It concludes by proclaiming the incarnate Word to be full of “grace” and “truth.”5 If we understand “grace” as “gift,” then the Word, giver of light and life, now incarnate, is filled with a new gift, truth. The giving and receiving of this gift of truth is intimately connected to the power to become children of God.
The incarnate Word is then firmly grounded in history as the Evangelist returns to John the Baptist, the human witness sent by God whose testimony audiences can trust (verse 15). He again speaks in the collective voice of the children of God to detail the process of God’s action in creation in terms of reception of God’s gifts (verse 16).
What God has done is to give the gift (of truth) upon a gift. The nature of the new gift was introduced in verse 14 and the nature of the first gift has been behind the Word’s characterization in verses 1-5, but both are illuminated in verse 17. The law was a gift from God, and the reference to Moses ensures that the covenantal gift of Torah echoes through this proclamation.
The gift of truth was given through the incarnation of the Word, who is finally identified in history as Jesus, who is the Christ. This gift of truth is likewise a gift of God that acts in history in covenant with creation. But one cannot “replace” the other. Rather, the gift of the Torah is perfected in the gift of the incarnation.
The Prologue’s final verse returns to the beginning while illuminating the relationship of Jesus as “only son” to the Father who is turned toward that Father, now in history (verse 18). This is a new covenantal move in history. Jesus, the Word of God made human as Christ and Son, will make God known through his life and ministry.
The Gospel will narrate the how of the covenantal claim that the Prologue introduces. The new covenant gives the power to become children of God through receiving and believing the gift of truth revealed in Jesus Christ the only Son, who is in perfect relationship with God the Father.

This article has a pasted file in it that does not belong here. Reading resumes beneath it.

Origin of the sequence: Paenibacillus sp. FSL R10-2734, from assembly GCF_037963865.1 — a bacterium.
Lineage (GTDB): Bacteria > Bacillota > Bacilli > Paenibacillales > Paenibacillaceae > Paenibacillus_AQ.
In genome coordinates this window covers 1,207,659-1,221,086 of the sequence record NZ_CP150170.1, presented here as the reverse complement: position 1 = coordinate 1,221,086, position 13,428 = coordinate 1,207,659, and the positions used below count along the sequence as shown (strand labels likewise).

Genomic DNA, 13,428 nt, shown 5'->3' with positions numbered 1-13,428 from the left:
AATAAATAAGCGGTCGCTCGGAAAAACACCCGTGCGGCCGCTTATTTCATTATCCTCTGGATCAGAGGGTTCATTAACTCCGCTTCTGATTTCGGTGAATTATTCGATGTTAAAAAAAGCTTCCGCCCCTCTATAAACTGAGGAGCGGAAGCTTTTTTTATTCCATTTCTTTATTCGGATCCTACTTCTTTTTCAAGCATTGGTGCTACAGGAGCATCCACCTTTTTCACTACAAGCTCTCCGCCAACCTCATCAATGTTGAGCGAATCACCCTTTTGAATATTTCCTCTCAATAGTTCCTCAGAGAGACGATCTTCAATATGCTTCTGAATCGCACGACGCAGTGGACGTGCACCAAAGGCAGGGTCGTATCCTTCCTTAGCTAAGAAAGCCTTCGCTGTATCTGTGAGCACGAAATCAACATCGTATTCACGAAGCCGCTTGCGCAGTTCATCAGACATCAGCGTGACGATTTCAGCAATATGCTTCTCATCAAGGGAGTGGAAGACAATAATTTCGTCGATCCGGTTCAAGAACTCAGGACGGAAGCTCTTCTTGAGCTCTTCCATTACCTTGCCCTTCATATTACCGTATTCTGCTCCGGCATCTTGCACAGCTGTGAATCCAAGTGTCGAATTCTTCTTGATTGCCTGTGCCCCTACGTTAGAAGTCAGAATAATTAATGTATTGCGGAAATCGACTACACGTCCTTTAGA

- By “mythological,” I use the literary meaning to refer to the interaction of the divine with the earthly, and in the case of the Gospel of John, to how God interacts with God’s creation.
- Though the Evangelist never calls him “the Baptist,” this John is the one other Gospels call “the Baptist.”
- Scholars often notice that belief as a noun (pistis) does not occur in the Fourth Gospel, but forms of the verb to believe (pisteuo / pisteuomai) occur regularly and often (ninety-eight times). Thus, faith in the Gospel of John is always dynamic and active and is rightly described in terms of a process, or better, a journey.
- The verb skenoo denotes to “pitch a tent” and is generally translated as “lived” or “made his dwelling.” John’s verb choice, however, resonates with Exodus 33-40, where God renews the covenant with Israel mediated by Moses, and the people are told to make a tent (the tabernacle, the skene,) so that God can live among them.
- Many take the juxtaposition of “grace” and “truth” as expressing the OT covenant love (see Exodus 34:6). This has much to commend it, but if we note the use of the Greek charis (usually translated as “grace”) instead of the word for “love.” Thus, without dismissing a reflection of covenant love, a more complete interpretation may be Francis J. Moloney’s observation that by translating the Greek charis with its more widely held denotation of “an expression of good will, a gift, an unexpected favor,” and reading the “and” as explanatory, thus allowing the second term, “truth,” to clarify the first term, the phrase is rendered more clearly as “full of a gift which is truth.”